Playing the part of Strephon next to the excellent Lisa House as Phyllis. Photo courtesy of Gale Foster.
I can’t help but think that White Horse Opera should do more comedies. It brings out the best in both the performers and the audience. My three favourite main opera productions with the company (not counting touring productions) have to be La Sonnambula (The Sleepwalker), Orpheus in the Underworld and this production of Iolanthe. In each production the chorus was a key component and heavily involved. Not only that, but thanks to the vision and management of Graham Billing and Chrissie Higgs each member of the chorus was an individual character. For example in La Sonnambula each performer was encouraged to create their own character quirks and decide what their role was in the town. In Orpheus each chorus member was a particular god and then a party-goer in the underworld. Finally in Iolanthe, both male and female choruses were customised. For the female fey, their magic wands were all different as were their outfits. The male lords had very different costumes to each other and some brandished wine glasses, trumpets and even a hunting rifle!
I believe this gave each performer more buy-in to their parts which in turn provided more energy on stage. Being able to feed off this energy and react to it gave both the principles and the audience is why the show was a success and received so much positive feedback. The other reason for its success was Roland Melia’s orchestra. The Musical Director stripped the original orchestra by half to just include a flute, violin, keyboard, cello, clarinet, percussion, oboe and trumpet. Any parts not being played by the other parts, the very talented Tony James was asked to fill in on the keyboards. This had the advantage of not only sounding great, but it meant that the singers on stage could be clearly heard. This of couse wouldn’t work if the musicians weren’t of a very high standard. Fortunately, Roland managed to find very talented musicians for these parts.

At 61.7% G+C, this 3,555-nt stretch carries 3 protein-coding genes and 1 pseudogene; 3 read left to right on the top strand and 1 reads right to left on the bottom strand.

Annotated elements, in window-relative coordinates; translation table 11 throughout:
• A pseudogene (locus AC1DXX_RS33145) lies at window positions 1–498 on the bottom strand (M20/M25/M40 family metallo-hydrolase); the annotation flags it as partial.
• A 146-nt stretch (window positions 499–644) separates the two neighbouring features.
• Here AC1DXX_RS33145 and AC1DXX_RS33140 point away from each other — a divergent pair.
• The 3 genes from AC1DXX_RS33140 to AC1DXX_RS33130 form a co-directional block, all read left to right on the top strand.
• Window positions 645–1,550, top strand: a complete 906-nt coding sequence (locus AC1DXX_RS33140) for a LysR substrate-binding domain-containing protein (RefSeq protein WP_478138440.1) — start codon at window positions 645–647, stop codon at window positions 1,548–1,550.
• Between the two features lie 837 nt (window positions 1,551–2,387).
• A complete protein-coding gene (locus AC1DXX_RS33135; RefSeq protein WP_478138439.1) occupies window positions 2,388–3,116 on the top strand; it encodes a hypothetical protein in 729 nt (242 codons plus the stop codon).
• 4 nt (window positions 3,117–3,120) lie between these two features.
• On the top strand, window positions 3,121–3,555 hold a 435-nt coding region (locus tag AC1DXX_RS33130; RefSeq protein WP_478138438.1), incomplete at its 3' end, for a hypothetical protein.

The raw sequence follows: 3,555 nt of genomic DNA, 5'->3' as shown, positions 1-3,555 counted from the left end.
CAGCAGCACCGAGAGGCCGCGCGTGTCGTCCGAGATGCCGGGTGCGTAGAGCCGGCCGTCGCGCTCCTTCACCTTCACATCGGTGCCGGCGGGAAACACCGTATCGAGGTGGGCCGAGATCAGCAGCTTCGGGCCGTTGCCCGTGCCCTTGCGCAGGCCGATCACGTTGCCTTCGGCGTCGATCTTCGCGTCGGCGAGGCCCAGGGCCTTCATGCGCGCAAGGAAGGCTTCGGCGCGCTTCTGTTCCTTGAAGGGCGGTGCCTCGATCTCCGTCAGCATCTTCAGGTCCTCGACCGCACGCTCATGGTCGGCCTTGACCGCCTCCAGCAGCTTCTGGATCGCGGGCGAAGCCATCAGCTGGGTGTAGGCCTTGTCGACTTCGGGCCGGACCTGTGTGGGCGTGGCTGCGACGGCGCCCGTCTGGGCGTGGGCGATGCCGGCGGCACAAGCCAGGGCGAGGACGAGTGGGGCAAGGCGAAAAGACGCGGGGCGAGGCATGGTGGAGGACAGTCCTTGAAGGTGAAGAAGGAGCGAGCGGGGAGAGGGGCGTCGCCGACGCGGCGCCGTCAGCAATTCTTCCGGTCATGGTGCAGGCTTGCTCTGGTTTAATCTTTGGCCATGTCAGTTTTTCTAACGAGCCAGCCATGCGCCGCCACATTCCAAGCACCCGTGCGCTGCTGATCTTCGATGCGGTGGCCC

For Strephon, playing the role straight and with conviction is what worked for me. Thanks to the reactions and energy of the ensemble it was a treat of a role to play!
The cast of Iolanthe with Matt Dauncey as Lord Mountararat.